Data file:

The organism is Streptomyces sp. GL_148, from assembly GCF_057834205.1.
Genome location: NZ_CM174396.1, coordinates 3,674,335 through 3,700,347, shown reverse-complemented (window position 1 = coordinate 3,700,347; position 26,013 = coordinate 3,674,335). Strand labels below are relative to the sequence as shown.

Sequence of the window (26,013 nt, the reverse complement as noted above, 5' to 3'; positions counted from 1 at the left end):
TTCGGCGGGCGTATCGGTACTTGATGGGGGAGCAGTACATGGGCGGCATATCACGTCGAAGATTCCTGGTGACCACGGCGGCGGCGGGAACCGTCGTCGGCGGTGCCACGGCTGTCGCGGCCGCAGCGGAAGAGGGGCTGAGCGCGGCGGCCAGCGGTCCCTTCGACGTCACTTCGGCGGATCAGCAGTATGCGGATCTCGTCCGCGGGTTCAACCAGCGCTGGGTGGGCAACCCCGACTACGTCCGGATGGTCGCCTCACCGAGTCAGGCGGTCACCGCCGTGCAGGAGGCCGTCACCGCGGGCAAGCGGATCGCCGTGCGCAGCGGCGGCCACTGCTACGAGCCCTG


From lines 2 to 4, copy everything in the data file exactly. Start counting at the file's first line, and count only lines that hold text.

Genome location: NZ_CM174396.1, coordinates 3,674,335 through 3,700,347, shown reverse-complemented (window position 1 = coordinate 3,700,347; position 26,013 = coordinate 3,674,335). Strand labels below are relative to the sequence as shown.

Sequence of the window (26,013 nt, the reverse complement as noted above, 5' to 3'; positions counted from 1 at the left end):
TTCGGCGGGCGTATCGGTACTTGATGGGGGAGCAGTACATGGGCGGCATATCACGTCGAAGATTCCTGGTGACCACGGCGGCGGCGGGAACCGTCGTCGGCGGTGCCACGGCTGTCGCGGCCGCAGCGGAAGAGGGGCTGAGCGCGGCGGCCAGCGGTCCCTTCGACGTCACTTCGGCGGATCAGCAGTATGCGGATCTCGTCCGCGGGTTCAACCAGCGCTGGGTGGGCAACCCCGACTACGTCCGGATGGTCGCCTCACCGAGTCAGGCGGTCACCGCCGTGCAGGAGGCCGTCACCGCGGGCAAGCGGATCGCCGTGCGCAGCGGCGGCCACTGCTACGAGCCCTG